WASHINGTON, June 8 (UPI) -- The White House Wednesday rejected the conclusion of a study indicating more U.S. employers than projected may drop company-funded healthcare plans.
The Affordable Care Act was intended, among other things, to encourage employers to add workers to their insurance plans, as they would be fined if they did not. A study by McKinsey and Co. found as many as 30 percent of employers could choose to pay the fines and, perhaps, give workers a small raise, rather than have them join insurance programs.
The figure could increase costs of the government's subsidy program -- the fallback position for those without insurance -- enormously, The Atlantic reported Wednesday
Speaking with reporters at the White House Wednesday, Obama administration press secretary Jay Carney said the McKinsey report "is pretty starkly at odds with the experts from the Congressional Budget Office, the RAND Corp., the Urban Institute."
"And it is also starkly at odds with history," Carney said. "History has shown that reform motivates more businesses to offer insurance. Health insurance in Massachusetts, for example, uses a similar structure as the Affordable Care Act, with an exchange, a personal responsibility requirement, and an employer responsibility requirement.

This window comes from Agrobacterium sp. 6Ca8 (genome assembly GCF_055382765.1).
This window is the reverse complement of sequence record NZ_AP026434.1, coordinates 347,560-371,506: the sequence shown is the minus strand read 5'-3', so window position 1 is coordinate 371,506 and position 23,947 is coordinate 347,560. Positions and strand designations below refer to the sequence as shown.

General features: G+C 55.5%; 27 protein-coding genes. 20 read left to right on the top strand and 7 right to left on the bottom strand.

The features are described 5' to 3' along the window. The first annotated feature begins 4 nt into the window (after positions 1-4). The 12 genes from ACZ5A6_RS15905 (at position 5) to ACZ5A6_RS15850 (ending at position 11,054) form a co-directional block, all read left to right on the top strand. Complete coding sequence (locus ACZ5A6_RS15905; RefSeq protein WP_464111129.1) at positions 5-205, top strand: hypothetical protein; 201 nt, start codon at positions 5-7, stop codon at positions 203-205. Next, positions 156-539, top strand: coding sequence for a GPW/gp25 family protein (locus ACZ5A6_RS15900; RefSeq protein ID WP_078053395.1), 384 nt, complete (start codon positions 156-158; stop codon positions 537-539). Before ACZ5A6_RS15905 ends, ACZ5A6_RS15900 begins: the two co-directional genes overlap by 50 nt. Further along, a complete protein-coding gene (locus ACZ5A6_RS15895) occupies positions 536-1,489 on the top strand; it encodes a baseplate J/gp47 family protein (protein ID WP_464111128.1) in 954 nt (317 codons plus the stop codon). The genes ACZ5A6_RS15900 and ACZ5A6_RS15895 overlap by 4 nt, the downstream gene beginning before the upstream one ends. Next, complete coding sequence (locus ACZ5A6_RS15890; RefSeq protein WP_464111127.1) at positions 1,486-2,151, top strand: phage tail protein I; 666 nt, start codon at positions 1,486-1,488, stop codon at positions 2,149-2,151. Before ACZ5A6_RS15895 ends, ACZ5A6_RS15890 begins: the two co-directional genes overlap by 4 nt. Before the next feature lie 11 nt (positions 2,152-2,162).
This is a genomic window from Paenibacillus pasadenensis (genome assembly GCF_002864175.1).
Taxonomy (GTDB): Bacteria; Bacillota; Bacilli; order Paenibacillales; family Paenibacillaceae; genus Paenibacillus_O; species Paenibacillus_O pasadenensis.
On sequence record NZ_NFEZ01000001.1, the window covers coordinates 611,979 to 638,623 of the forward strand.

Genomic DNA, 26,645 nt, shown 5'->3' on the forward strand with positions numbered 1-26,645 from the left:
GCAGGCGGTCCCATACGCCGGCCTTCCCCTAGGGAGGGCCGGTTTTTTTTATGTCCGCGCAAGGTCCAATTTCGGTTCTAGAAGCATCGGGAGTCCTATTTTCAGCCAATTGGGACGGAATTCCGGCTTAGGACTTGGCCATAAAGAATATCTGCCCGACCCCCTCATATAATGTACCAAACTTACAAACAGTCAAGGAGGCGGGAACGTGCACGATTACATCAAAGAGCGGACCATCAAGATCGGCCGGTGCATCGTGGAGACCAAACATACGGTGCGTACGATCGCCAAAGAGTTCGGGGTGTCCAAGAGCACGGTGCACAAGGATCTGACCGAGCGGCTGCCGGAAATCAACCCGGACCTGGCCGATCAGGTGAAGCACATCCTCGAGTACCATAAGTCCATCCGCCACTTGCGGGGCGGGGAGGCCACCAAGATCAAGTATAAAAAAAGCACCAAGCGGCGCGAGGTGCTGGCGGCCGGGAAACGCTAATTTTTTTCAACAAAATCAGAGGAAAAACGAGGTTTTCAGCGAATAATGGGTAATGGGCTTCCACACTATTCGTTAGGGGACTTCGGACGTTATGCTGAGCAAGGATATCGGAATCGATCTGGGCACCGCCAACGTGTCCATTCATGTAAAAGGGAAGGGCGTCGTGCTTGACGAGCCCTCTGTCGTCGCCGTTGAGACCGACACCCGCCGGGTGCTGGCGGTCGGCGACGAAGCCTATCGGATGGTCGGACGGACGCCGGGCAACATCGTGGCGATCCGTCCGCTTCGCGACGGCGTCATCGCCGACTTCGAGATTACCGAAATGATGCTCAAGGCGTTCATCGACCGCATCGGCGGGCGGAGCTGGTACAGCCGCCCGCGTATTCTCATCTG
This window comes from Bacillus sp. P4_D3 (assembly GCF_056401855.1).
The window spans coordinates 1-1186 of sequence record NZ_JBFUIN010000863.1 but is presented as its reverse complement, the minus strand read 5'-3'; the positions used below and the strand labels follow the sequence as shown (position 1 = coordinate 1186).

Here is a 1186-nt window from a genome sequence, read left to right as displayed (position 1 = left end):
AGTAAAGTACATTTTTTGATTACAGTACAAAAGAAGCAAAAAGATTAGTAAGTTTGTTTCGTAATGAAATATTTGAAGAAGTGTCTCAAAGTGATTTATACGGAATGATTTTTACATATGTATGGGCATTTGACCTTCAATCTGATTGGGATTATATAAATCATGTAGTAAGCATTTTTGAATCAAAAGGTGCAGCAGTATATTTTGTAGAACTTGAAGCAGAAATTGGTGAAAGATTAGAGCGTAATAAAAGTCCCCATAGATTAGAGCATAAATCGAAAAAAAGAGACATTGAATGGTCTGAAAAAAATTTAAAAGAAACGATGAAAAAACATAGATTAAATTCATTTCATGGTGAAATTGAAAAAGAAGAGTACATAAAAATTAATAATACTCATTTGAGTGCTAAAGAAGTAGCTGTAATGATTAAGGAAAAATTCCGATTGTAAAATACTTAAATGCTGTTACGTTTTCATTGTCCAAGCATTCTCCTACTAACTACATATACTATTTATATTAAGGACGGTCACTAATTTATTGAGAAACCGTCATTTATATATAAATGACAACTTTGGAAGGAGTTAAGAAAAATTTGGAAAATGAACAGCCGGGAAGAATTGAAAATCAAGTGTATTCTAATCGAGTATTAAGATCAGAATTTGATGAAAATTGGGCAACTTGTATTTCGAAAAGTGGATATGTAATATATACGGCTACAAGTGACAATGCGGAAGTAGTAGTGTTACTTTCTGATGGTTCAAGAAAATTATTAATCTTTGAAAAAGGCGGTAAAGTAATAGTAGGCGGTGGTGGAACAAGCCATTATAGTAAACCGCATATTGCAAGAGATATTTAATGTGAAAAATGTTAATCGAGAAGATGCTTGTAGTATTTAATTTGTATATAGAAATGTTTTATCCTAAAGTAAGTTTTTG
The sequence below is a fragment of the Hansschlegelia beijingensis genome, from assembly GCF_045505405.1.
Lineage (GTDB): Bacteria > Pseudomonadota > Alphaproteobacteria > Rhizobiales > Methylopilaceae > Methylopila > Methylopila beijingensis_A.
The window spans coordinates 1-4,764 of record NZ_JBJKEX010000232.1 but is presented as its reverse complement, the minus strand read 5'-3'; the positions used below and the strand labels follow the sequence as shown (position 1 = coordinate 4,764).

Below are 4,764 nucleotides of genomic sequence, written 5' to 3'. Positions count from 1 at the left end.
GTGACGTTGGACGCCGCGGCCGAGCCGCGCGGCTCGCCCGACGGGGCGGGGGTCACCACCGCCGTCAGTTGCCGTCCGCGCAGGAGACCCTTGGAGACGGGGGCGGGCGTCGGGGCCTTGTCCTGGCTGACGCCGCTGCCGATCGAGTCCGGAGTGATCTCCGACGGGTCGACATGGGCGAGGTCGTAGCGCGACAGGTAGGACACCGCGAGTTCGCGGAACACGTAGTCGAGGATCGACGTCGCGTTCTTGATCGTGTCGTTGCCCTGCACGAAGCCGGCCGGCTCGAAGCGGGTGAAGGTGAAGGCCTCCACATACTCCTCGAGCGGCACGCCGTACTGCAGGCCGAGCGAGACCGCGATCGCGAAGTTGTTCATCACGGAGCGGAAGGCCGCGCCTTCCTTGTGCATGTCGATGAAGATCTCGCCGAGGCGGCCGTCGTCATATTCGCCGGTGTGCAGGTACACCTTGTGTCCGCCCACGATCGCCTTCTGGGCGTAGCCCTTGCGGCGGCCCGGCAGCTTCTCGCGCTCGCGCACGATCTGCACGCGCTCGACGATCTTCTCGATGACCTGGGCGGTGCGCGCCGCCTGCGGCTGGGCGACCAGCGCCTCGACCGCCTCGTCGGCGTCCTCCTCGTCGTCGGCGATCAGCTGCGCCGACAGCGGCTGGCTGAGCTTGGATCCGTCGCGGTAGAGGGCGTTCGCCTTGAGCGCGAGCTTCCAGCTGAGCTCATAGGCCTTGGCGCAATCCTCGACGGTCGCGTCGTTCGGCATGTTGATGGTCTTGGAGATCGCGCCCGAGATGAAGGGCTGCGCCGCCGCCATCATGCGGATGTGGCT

"And a number of individuals with employer-sponsored insurance in Massachusetts has increased. We are confident the Affordable Care Act will strengthen our existing system, employer-based system, going forward."
The study, which included 1,200 companies and interviews with employees, found 85 percent of workers would stay with their jobs, even if the company failed to provide medical insurance.
"Overall, employees value cash compensation several times more than health coverage. Further, many younger employees also value career-development opportunities and work-life balance more than health benefits," the report said.